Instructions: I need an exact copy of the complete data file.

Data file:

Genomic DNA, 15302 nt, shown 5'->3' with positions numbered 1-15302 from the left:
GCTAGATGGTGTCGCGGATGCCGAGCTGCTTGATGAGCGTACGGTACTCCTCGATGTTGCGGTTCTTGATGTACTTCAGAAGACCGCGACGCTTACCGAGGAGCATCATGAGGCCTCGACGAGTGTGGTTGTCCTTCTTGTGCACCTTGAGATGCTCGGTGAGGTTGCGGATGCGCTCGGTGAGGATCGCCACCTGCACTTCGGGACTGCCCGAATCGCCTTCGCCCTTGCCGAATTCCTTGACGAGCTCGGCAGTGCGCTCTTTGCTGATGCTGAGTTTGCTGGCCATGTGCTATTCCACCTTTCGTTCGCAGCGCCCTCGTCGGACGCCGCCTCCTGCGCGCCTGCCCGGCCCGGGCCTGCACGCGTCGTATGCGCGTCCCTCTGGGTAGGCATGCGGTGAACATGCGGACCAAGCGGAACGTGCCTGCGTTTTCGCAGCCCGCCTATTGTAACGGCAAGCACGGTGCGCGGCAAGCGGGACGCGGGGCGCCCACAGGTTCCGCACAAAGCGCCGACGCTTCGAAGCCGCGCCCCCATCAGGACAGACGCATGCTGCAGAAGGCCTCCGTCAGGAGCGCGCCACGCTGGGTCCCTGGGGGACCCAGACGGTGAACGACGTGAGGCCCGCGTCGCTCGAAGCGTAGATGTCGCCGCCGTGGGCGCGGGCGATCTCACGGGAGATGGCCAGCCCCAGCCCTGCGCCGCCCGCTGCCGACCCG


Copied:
Genomic DNA, 15302 nt, shown 5'->3' with positions numbered 1-15302 from the left:
GCTAGATGGTGTCGCGGATGCCGAGCTGCTTGATGAGCGTACGGTACTCCTCGATGTTGCGGTTCTTGATGTACTTCAGAAGACCGCGACGCTTACCGAGGAGCATCATGAGGCCTCGACGAGTGTGGTTGTCCTTCTTGTGCACCTTGAGATGCTCGGTGAGGTTGCGGATGCGCTCGGTGAGGATCGCCACCTGCACTTCGGGACTGCCCGAATCGCCTTCGCCCTTGCCGAATTCCTTGACGAGCTCGGCAGTGCGCTCTTTGCTGATGCTGAGTTTGCTGGCCATGTGCTATTCCACCTTTCGTTCGCAGCGCCCTCGTCGGACGCCGCCTCCTGCGCGCCTGCCCGGCCCGGGCCTGCACGCGTCGTATGCGCGTCCCTCTGGGTAGGCATGCGGTGAACATGCGGACCAAGCGGAACGTGCCTGCGTTTTCGCAGCCCGCCTATTGTAACGGCAAGCACGGTGCGCGGCAAGCGGGACGCGGGGCGCCCACAGGTTCCGCACAAAGCGCCGACGCTTCGAAGCCGCGCCCCCATCAGGACAGACGCATGCTGCAGAAGGCCTCCGTCAGGAGCGCGCCACGCTGGGTCCCTGGGGGACCCAGACGGTGAACGACGTGAGGCCCGCGTCGCTCGAAGCGTAGATGTCGCCGCCGTGGGCGCGGGCGATCTCACGGGAGATGGCCAGCCCCAGCCCTGCGCCGCCCGCTGCCGACCCG